11

Light, however, never becomes invisible, although a source of light can become so (thus, the effect is that of a light with no visible source) This is in the online description for 3.5e version of the spell. And I think this makes sense. I thought it was worded along this description in the 5e PHB, but light is not mentioned there.


9

Do you need the weapon? Yes. (I had a whole answer written to answer this part of the question before you clarified...) Does it need to be wooden? Yes. While individual DMs may houserule differently, the requirement for a wooden weapon is part of the spell, and fits with its nature theme. This is similar to druids' requirement to use non-metal armour, or ...


8

By RAW, you can't do this. By RAW, you can sort of do this. To start with, Create Water is bound by the rules of the Conjuration school: A creature or object brought into being or transported to your location by a conjuration spell cannot appear inside another creature or object, nor can it appear floating in an empty space. It must arrive in an open ...


8

Ambiguous. By a very strict interpretation of the RAW, yes, it can. The statement that makes it ambiguous is this sentence from the spell description: "The effects of this spell cannot inflict more nonlethal damage than the target has hit points". By a strict reading of the RAW, this sentence has no effect whatsoever: starvation can't do more non-lethal ...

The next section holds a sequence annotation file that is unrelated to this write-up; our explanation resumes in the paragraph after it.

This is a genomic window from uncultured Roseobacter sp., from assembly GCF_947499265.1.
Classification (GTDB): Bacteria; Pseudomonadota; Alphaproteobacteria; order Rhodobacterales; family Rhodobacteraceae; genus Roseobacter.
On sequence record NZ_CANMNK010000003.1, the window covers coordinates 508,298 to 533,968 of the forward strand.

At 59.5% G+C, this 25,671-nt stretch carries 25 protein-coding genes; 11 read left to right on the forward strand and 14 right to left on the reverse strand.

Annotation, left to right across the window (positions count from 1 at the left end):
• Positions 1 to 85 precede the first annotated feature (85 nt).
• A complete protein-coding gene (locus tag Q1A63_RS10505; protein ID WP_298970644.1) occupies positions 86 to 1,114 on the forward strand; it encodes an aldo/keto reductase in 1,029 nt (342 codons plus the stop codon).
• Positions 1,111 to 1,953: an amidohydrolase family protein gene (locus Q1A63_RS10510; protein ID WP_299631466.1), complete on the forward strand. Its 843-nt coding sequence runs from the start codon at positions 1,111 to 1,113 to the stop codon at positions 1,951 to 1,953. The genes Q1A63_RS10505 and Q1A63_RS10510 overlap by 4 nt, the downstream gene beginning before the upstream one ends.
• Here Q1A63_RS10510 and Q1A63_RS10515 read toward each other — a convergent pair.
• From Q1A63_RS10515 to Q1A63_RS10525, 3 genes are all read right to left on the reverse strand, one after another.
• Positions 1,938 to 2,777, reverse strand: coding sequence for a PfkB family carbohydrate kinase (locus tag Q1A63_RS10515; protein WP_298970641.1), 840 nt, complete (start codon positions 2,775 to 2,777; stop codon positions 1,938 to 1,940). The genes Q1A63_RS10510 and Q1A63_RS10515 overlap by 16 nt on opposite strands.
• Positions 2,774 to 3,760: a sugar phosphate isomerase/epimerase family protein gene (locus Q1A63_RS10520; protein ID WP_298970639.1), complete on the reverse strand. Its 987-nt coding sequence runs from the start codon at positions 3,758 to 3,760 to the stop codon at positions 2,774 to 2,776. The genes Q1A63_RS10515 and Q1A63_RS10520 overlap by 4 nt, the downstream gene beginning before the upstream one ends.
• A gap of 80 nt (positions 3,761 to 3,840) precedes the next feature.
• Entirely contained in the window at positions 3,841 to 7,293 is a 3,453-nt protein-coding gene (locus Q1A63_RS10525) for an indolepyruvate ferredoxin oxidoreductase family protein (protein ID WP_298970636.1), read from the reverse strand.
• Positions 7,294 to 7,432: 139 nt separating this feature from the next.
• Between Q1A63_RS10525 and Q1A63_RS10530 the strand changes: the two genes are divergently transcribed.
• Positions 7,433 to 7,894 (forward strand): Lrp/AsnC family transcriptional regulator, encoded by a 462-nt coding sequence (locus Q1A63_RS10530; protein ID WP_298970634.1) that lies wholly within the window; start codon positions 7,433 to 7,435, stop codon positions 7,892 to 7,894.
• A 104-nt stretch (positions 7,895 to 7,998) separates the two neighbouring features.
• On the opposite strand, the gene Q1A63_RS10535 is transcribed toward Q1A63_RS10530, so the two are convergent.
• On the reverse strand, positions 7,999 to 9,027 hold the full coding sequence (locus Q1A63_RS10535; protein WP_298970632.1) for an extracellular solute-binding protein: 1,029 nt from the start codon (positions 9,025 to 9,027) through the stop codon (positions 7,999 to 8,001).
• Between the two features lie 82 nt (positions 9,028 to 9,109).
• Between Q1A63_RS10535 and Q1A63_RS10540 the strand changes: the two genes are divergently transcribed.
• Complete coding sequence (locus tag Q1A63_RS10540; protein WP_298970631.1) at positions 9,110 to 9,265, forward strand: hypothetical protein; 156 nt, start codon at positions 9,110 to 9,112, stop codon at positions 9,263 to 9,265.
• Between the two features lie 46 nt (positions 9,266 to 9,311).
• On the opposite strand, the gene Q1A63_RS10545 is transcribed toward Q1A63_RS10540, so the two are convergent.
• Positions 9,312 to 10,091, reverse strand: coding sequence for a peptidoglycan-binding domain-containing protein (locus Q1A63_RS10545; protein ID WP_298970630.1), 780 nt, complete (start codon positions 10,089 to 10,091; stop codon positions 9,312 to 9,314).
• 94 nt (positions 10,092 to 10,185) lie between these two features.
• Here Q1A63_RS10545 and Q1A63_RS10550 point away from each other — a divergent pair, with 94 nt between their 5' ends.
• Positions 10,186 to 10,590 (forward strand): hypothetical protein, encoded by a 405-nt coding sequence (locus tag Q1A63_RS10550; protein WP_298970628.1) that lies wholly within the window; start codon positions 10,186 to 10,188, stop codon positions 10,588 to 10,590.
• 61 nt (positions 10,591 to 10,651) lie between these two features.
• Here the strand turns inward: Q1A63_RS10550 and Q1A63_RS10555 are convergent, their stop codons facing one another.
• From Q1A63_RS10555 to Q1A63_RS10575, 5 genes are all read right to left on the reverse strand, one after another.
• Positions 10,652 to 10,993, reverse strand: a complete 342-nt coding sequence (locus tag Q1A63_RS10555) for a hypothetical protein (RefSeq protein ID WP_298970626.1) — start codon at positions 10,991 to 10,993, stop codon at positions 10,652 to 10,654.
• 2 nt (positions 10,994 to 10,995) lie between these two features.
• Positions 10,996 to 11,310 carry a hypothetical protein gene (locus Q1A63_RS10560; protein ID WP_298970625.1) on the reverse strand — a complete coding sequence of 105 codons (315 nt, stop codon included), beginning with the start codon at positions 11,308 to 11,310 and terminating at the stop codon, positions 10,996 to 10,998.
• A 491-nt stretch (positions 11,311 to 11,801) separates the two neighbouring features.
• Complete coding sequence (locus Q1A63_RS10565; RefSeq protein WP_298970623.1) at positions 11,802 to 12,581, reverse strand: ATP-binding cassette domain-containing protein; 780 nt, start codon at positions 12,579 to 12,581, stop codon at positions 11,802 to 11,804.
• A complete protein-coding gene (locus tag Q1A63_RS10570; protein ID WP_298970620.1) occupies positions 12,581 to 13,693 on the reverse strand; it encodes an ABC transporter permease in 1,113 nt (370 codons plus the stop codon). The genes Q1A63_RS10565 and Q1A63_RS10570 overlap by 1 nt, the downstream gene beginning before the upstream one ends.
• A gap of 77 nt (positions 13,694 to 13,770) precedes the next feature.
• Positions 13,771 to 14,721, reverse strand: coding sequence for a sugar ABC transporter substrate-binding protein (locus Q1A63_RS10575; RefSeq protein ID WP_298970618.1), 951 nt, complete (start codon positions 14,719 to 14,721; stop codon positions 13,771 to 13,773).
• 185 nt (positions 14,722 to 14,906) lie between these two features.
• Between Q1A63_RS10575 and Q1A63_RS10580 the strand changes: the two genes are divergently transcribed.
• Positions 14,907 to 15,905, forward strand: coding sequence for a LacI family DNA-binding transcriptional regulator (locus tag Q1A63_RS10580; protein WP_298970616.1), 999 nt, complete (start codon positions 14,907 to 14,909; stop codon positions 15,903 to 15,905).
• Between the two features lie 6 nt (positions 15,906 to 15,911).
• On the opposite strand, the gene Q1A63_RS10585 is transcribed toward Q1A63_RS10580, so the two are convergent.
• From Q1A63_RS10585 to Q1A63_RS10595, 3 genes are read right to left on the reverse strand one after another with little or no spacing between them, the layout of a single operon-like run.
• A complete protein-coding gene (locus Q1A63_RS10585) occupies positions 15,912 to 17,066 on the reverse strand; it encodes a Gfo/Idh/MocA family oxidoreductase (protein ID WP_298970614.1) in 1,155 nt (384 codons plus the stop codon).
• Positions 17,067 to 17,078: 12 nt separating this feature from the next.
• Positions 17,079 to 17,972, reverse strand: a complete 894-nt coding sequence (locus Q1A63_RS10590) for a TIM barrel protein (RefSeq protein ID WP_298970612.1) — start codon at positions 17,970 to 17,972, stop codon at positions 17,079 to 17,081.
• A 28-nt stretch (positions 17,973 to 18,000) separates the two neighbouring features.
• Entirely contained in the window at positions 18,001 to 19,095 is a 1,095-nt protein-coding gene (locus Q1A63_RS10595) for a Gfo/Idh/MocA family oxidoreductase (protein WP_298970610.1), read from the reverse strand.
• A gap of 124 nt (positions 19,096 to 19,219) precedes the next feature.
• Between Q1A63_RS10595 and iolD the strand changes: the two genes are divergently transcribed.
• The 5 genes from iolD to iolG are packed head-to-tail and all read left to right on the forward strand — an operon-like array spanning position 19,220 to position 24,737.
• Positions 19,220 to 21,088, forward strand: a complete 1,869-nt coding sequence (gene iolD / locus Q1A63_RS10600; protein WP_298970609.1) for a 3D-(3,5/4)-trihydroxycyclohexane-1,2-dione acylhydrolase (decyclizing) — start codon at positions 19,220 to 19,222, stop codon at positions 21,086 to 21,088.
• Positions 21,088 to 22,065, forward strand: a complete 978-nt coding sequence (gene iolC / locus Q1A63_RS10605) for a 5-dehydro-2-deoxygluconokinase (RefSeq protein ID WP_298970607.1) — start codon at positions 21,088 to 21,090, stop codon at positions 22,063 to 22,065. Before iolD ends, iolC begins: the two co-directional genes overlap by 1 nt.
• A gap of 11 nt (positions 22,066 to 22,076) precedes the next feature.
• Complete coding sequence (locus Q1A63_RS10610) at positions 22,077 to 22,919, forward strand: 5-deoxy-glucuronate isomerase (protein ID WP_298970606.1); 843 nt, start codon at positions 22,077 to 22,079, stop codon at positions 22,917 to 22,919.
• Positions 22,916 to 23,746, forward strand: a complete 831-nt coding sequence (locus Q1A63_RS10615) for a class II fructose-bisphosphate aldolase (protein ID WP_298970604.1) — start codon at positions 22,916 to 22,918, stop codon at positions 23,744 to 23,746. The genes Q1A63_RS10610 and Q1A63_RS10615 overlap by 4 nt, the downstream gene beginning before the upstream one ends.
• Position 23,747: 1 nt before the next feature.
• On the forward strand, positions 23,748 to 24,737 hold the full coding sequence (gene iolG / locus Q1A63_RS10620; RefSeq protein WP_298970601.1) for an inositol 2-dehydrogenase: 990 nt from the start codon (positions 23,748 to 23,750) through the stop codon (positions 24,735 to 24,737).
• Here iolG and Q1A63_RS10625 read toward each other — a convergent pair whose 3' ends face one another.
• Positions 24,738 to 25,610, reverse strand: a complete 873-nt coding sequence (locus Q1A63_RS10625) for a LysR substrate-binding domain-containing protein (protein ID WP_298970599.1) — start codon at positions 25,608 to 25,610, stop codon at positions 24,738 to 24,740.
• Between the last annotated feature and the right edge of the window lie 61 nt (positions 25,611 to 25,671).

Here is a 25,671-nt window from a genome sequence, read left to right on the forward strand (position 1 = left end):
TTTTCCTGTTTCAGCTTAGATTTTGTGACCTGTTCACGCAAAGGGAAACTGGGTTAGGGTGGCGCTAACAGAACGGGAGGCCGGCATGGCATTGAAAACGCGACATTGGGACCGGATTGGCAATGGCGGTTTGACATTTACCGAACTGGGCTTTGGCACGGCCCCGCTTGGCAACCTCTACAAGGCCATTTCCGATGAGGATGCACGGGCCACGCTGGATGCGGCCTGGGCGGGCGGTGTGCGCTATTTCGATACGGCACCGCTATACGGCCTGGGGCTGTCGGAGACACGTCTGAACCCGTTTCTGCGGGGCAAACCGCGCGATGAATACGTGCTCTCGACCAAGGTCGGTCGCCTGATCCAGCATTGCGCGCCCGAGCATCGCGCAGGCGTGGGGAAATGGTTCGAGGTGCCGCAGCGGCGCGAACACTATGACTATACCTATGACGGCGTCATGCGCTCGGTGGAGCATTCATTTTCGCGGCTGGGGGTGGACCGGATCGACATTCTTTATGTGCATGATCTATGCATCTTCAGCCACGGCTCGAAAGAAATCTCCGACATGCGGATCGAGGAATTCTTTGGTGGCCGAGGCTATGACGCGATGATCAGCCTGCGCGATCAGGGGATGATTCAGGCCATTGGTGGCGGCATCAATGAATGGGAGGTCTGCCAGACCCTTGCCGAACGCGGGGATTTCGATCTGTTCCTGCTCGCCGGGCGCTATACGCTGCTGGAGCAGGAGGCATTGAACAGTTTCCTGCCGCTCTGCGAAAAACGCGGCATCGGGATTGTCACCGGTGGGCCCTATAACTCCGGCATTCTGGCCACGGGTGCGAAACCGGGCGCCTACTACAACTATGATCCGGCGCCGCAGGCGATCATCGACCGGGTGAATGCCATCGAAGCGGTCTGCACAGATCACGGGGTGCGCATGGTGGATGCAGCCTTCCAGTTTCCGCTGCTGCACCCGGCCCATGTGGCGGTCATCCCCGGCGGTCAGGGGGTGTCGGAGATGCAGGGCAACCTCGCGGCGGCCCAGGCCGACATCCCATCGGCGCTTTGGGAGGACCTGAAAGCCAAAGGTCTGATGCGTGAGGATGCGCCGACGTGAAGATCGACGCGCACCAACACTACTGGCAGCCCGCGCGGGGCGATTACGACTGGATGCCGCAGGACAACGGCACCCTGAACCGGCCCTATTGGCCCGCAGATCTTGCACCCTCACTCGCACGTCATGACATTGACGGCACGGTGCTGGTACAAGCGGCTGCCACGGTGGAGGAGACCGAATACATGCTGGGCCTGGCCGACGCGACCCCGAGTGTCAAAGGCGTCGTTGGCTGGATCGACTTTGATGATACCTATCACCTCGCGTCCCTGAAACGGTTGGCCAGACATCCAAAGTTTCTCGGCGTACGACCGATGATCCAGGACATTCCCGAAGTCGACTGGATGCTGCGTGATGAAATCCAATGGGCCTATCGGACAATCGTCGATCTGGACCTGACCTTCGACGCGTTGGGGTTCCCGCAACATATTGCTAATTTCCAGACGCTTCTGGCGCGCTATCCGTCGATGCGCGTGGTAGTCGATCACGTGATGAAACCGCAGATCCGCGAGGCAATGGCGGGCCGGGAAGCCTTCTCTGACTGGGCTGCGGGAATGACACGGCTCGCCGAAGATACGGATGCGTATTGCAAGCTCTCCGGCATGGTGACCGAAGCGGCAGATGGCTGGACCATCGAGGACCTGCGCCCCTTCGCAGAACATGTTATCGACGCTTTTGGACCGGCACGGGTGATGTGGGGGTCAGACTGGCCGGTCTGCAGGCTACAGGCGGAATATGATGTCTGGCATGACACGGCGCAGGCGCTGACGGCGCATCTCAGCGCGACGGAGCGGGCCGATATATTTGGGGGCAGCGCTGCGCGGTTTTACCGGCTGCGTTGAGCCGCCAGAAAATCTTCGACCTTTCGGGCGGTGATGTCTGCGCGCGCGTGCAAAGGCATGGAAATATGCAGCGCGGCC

8

No, but the caster has some control over what the word "nearest" means. Locate City: You sense the distance and direction to the nearest community of a minimum size designated by you at the time of casting. For instance, you could choose to find the nearest community at least as large as a village, or you could choose to locate only the nearest ...


7

Whatever the DM says it is For some inconceivable reason, the spell's authors didn't rely on the spell being used as a non-narrative navigational aide. Absolutely no mention is made to it's capabilities as a nuke nor to how "population" or "town" is assessed. This problem, therefore, falls squarely in the DM's prerogative, and the specific details of the ...


7

An open doorway to a different area of the battle was what the spell looked like in previous incarnations in all artwork associated. Some versions showed the doorway as a shimmering portal and some showed it as an open doorway to that showed the location the caster was teleporting to. Although, as Miniman's answer stated, the only requirements in 5e is a ...


7

Of course it can. The entire Pathfinder (and D&D 3e+) rules set is exception-based. There are general rules, and then more specific implementations break those rules. This is a case of that. Conjurations "generally work" like so, but this specific spell works differently. There's no justification needed, and no "limits" other than those game balance ...